Attending the masters is one of the great privileges in golf, but there’s only one problem with seeing the world’s best golfers at the world’s grandest cathedral: they’re playing and you’re not. That’s why Masters goers in the know—corporate chieftains, USGA muckety-mucks, even some pros—book a tee time at another course touched by Alister MacKenzie, Palmetto Golf Club.
One of the oldest clubs in America, Palmetto was founded in 1892. It’s located about 20 miles northeast of Augusta in Aiken, South Carolina, and opens one week a year to non-members. The $195 green fee has endowed the club’s capital fund with enough money over the years that members haven’t been hit with an assessment in more than 20 years. It also financed a recent restoration of the course by Gil Hanse, just chosen to design the course for the 2016 Olympics.
“It is such a special design with great details in the green complexes, holes that fit the topography perfectly, wonderful vegetation, and it is such a great walking course,” says Hanse. “The combination of the terrific golf course and the understated nature of the club and clubhouse is perfection in my mind. It’s one of the unquestioned hidden gems in American golf, and I always try to get friends and fans of golf course architecture to go and see the course.”
Although Augusta and Palmetto share a MacKenzie connection, that’s about where the similarities end. One is as lush and polished as possible, while the other is much more rugged and unadorned. That’s clear from the moment you pull into the oddly shaped dirt and stone parking lot and catch a glimpse of the clubhouse. Although the great Stanford White designed it, it’s no Shinnecock Hills. Containing just an upstairs apartment and small men’s and women’s locker rooms separated by a common area, the building, which dates to 1902, has a dollhouse-like quaintness to it.
Even older and more charming is the cramped and homey building next door that houses the pro shop, grill, and trophy room where longtime pro Tom Moore keeps the club’s impressive collection of memorabilia, starting with the oldest USGA membership certificate in existence. It dates to 1896 when Palmetto became the 30th club to join the organization. Other prized possessions include letters from Bobby Jones, Ben Hogan, and the 41st president, whose grandfather, George Herbert Walker, was an early member. Many items stem from the prestigious pro-am the club hosted from 1945–1953 the Tuesday of Masters week where the pros often made more money than they did at Augusta.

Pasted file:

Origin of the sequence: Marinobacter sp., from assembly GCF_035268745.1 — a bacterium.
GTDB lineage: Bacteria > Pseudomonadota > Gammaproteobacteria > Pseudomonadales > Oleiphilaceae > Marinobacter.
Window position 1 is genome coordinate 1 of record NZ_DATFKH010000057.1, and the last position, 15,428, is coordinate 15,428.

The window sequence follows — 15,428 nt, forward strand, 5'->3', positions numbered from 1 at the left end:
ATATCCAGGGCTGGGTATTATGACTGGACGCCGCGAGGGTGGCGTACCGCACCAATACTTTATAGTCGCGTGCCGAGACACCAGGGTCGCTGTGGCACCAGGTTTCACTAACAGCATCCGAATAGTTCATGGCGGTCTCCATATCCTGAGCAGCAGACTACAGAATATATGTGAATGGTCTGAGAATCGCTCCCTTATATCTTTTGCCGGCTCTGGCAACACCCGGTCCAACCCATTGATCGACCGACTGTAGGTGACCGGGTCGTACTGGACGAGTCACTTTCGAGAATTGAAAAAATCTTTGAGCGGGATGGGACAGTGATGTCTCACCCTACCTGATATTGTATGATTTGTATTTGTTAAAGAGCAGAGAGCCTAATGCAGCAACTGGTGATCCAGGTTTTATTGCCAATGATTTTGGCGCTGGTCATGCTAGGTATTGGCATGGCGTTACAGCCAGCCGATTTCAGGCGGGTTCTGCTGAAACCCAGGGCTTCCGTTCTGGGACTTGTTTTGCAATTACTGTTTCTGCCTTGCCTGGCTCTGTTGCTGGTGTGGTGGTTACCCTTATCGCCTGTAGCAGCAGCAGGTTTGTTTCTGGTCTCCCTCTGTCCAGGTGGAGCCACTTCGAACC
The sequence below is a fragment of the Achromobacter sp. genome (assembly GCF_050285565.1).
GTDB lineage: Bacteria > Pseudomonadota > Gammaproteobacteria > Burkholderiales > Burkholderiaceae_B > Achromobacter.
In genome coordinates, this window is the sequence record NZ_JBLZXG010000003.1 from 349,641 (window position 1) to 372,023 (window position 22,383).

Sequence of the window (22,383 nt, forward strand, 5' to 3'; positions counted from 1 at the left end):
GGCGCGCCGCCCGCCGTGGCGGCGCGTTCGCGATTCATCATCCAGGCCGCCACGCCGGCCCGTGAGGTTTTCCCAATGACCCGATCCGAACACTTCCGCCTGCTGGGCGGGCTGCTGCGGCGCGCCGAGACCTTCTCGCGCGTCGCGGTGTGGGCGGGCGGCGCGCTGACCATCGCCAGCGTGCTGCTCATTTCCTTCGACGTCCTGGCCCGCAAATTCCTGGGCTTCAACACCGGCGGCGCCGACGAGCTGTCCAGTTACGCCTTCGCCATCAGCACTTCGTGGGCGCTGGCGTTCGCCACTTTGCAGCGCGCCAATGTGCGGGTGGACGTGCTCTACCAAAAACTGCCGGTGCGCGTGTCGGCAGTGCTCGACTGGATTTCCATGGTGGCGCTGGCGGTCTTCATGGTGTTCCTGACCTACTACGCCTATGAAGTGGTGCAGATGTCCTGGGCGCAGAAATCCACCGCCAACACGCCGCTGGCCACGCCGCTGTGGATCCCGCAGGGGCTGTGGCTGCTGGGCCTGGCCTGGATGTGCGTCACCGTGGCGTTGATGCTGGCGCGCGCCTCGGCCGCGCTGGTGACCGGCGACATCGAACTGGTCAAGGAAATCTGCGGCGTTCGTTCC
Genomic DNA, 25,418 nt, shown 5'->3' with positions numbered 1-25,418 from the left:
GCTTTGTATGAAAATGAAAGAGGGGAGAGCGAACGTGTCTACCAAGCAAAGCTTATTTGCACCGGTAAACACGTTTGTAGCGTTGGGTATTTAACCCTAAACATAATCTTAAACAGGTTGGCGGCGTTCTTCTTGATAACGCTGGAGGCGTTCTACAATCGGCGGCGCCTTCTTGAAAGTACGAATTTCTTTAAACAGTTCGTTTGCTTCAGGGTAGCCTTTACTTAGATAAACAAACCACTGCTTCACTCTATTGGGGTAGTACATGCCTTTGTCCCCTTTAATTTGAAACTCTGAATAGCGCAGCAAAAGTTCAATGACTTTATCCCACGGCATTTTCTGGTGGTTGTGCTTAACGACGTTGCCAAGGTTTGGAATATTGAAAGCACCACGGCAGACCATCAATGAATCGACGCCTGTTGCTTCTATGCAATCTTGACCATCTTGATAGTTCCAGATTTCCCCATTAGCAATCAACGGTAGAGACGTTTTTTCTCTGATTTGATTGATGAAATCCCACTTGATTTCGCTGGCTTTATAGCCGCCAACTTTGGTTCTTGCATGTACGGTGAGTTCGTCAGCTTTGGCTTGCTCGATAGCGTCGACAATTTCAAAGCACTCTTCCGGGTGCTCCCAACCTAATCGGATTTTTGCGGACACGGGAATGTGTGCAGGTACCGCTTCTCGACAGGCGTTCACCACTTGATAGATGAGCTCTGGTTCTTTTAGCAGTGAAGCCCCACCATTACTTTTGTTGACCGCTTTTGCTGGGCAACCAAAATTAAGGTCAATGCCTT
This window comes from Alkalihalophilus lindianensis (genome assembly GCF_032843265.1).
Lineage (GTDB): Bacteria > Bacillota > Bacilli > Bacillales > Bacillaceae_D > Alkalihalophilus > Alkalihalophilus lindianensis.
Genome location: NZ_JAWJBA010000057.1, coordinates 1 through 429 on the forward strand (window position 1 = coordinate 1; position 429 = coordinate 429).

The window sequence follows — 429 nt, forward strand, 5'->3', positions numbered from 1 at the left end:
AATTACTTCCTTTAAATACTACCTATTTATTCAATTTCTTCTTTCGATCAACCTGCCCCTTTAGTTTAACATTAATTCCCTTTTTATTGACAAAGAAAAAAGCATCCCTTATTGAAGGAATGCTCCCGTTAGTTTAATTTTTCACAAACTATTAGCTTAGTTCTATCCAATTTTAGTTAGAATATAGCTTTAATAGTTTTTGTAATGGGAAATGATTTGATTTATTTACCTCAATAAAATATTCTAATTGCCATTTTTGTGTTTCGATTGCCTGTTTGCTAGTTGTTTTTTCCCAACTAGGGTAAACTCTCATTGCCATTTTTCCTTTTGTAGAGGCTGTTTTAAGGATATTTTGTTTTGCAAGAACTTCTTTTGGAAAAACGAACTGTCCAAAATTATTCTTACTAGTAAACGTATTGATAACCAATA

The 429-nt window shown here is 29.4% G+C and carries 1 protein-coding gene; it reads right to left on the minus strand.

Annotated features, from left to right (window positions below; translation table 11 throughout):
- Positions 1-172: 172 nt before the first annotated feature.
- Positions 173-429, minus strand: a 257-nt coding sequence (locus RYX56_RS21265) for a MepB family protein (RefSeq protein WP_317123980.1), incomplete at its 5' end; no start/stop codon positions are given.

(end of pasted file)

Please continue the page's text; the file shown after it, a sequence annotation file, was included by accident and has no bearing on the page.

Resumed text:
The club began as a rudimentary four-hole course before expanding to 18 holes a few years later with Herbert Leeds, who designed Myopia Hunt Club, collaborating with the founder, Thomas Hitchcock, and first head pro, Jimmy Mackrell. At the behest of some members who were involved with the development of Augusta National, MacKenzie paid a visit in 1933 to convert the sand greens to grass, reshape bunkers, and lengthen the course from 5,833 to 6,370 yards. The club even used the same construction firm that built Augusta National to do the work at Palmetto.
Over the ensuing years, the bunkers lost much of their shape or disappeared altogether, while the greens became lifeless ovals. Using aerial photographs from 1938 the club unearthed at the National Geological Survey, as well as some old photos from multi-generational members, Hanse started a restoration project in 2005 that also included re-exposing sandy scrub areas.
The course can play as long as 6,695 yards, but most members, like those in the daily “Dogfight,” play it at around 6,100. Although there are a few cross-bunkers to watch out for, the fairways are wide enough to hit driver on all the two- and three-shotters. The course’s main defense is its small, slippery greens with many featuring big mounding right out of Augusta. On the uphill, 423-yard 13th players aim their approaches for “Dolly Parton” on the left side of the green. About the only knock on the course is the short par-four finishing hole, which doesn’t offer any risk-reward or thought-provoking options.
The 19th hole sure is good, though, as members sit on the porch of the clubhouse in rocking chairs enjoying a beverage or two and solving the world’s problems.
Oh, there are other more fancy private clubs around Augusta that also welcome outsiders the week of the Masters—Augusta Country Club and Champions Retreat come to mind—but none with the charm or history of Palmetto.